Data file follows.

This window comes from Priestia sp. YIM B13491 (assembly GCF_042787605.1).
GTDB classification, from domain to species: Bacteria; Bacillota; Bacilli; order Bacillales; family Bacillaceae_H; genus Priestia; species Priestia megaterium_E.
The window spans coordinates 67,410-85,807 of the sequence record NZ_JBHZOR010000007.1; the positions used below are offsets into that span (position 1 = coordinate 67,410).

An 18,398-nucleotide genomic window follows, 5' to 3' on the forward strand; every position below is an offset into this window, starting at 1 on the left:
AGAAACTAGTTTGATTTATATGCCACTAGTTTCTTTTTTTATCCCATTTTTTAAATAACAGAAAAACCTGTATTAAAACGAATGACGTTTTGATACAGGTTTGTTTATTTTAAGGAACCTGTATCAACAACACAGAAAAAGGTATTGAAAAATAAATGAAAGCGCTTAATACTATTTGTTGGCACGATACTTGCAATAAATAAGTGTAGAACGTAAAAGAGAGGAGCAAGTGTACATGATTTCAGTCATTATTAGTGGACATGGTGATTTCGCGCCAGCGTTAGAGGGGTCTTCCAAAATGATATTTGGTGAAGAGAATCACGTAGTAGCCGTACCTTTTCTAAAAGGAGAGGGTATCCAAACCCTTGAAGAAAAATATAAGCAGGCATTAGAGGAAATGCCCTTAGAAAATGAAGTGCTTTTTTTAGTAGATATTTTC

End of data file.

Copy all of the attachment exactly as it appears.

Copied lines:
This window comes from Priestia sp. YIM B13491 (assembly GCF_042787605.1).
GTDB classification, from domain to species: Bacteria; Bacillota; Bacilli; order Bacillales; family Bacillaceae_H; genus Priestia; species Priestia megaterium_E.
The window spans coordinates 67,410-85,807 of the sequence record NZ_JBHZOR010000007.1; the positions used below are offsets into that span (position 1 = coordinate 67,410).

An 18,398-nucleotide genomic window follows, 5' to 3' on the forward strand; every position below is an offset into this window, starting at 1 on the left:
AGAAACTAGTTTGATTTATATGCCACTAGTTTCTTTTTTTATCCCATTTTTTAAATAACAGAAAAACCTGTATTAAAACGAATGACGTTTTGATACAGGTTTGTTTATTTTAAGGAACCTGTATCAACAACACAGAAAAAGGTATTGAAAAATAAATGAAAGCGCTTAATACTATTTGTTGGCACGATACTTGCAATAAATAAGTGTAGAACGTAAAAGAGAGGAGCAAGTGTACATGATTTCAGTCATTATTAGTGGACATGGTGATTTCGCGCCAGCGTTAGAGGGGTCTTCCAAAATGATATTTGGTGAAGAGAATCACGTAGTAGCCGTACCTTTTCTAAAAGGAGAGGGTATCCAAACCCTTGAAGAAAAATATAAGCAGGCATTAGAGGAAATGCCCTTAGAAAATGAAGTGCTTTTTTTAGTAGATATTTTC